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4. U.S. Maritime Officers Memorial

Follow the path back toward the visitor center, then to your right toward the flagpole

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Inspection of officer candidates May 22, 1953.
Courtesy of Captain Malcolm Crossman

While Neptune Beach lay quiet after its closing in 1939, America’s attention turned to World War II and this land was purchased by the military. The U.S. Maritime Service Officer’s School was built here to train merchant engineer and deck officers to operate the Liberty Ships being built in the Kaiser shipyards in Alameda and Richmond. Each of the school’s 20 or so buildings was named after old clipper ships and the base’s main street after ship designer, Donald McKay.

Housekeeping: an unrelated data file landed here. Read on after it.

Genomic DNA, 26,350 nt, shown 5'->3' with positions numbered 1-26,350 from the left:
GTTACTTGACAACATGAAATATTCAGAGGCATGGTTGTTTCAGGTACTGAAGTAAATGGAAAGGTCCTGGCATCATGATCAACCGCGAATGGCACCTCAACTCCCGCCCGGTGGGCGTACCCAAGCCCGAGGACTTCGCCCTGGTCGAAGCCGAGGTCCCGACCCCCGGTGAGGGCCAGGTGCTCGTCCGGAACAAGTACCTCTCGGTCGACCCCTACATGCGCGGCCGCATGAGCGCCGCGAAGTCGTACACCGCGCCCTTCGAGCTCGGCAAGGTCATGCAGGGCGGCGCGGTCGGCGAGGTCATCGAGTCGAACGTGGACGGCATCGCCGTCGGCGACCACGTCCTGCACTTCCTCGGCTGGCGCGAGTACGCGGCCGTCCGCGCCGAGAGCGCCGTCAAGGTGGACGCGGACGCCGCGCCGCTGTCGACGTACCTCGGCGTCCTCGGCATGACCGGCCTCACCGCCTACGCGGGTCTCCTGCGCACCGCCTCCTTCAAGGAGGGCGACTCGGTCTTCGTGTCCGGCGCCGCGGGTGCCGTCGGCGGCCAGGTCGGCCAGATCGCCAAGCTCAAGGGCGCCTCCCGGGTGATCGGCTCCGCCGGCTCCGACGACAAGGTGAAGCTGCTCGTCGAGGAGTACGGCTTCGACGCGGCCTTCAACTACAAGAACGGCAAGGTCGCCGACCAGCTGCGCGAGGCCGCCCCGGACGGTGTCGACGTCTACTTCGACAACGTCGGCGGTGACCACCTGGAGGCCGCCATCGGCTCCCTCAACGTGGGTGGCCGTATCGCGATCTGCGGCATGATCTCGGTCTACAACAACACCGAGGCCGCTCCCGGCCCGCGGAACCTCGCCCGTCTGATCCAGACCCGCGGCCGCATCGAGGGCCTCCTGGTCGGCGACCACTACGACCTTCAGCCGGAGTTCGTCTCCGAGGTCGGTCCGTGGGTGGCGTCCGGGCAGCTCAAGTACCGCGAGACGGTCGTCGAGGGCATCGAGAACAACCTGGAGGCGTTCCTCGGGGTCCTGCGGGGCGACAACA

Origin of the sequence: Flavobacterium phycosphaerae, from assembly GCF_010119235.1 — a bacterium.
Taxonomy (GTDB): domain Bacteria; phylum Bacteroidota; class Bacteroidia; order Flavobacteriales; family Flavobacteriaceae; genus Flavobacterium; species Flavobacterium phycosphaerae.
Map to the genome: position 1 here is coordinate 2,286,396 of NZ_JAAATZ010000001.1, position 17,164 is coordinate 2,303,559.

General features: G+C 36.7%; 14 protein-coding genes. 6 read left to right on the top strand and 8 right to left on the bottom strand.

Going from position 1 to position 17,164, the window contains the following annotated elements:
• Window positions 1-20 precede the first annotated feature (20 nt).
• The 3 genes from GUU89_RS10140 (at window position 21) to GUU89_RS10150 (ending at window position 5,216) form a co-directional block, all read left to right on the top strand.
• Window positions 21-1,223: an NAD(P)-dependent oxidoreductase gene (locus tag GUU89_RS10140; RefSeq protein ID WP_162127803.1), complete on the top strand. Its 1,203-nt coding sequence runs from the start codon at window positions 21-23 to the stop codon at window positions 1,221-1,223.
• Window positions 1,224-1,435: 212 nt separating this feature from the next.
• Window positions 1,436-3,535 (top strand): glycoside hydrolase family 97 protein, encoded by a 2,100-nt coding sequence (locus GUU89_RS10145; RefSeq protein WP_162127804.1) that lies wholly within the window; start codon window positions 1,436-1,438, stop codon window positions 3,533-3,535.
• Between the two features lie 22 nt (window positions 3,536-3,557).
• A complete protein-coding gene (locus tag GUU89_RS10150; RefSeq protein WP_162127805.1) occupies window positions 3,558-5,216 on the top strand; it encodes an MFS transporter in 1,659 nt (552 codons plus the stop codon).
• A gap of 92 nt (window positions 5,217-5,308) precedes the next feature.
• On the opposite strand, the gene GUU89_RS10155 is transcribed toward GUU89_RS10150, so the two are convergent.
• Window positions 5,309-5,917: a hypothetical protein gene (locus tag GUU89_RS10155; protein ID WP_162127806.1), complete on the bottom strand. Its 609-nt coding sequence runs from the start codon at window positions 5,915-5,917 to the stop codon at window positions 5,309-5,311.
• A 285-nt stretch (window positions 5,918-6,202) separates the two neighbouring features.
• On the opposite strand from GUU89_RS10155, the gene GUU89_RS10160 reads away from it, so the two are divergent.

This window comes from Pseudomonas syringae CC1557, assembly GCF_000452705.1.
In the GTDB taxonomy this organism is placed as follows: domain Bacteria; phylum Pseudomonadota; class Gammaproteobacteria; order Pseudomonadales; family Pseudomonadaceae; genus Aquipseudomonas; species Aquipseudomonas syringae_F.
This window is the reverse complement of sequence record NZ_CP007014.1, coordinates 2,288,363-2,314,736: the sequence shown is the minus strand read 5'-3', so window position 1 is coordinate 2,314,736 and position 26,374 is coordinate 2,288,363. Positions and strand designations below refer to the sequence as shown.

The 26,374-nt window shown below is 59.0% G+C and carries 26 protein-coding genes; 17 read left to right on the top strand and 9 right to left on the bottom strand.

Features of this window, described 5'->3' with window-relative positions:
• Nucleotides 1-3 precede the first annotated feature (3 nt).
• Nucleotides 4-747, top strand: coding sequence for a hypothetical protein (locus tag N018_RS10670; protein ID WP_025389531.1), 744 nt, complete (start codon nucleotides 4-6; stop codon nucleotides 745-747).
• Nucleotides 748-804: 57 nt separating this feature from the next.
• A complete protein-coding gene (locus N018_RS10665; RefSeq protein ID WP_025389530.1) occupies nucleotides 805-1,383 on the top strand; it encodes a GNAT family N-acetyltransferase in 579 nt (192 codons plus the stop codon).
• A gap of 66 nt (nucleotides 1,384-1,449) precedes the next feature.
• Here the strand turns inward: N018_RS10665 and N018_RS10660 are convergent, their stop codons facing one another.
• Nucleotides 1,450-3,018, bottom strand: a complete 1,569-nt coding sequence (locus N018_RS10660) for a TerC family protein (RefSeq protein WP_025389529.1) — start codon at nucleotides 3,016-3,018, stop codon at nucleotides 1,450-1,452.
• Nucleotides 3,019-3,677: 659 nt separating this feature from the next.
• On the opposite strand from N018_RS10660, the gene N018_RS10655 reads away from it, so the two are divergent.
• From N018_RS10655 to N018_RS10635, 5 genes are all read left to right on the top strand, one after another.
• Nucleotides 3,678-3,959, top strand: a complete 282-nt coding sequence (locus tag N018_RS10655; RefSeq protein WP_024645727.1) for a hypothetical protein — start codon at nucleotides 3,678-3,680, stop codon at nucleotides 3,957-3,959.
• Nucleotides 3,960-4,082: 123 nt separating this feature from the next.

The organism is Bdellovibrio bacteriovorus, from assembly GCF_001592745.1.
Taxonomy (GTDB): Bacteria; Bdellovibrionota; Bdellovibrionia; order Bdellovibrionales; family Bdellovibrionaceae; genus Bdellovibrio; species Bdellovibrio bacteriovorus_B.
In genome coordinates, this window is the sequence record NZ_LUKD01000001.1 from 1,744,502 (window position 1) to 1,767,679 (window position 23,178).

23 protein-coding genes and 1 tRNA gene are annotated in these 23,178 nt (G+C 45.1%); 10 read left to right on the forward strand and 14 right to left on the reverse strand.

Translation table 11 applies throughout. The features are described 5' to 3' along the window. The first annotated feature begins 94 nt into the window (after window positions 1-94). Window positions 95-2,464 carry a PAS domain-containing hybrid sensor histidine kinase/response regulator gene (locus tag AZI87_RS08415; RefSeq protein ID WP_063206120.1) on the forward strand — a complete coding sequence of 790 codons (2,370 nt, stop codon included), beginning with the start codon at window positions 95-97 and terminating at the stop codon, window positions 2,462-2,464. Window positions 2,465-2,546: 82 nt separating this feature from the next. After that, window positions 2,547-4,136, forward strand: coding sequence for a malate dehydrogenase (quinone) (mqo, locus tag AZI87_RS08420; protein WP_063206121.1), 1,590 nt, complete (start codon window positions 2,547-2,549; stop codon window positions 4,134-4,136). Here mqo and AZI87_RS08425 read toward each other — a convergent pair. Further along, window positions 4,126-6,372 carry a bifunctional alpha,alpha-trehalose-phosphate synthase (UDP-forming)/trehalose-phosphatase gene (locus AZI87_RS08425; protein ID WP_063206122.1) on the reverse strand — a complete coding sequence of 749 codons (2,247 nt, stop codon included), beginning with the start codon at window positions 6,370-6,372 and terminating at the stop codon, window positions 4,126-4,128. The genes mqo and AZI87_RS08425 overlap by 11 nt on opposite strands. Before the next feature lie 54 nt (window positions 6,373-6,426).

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Blackie posing on the fire engine, August 1945. Courtesy of the Oakland Post Enquirer

During the war years, 2000 men graduated per year. Two out of every 100 graduates died in the line of duty. The monument before you honors those men. The plaque to the left of the monument remembers “Blackie,” the base’s canine mascot. When the fire bell sounded for a drill, he would rush from his yard to find his place on the engine. Rub his nose for good luck!

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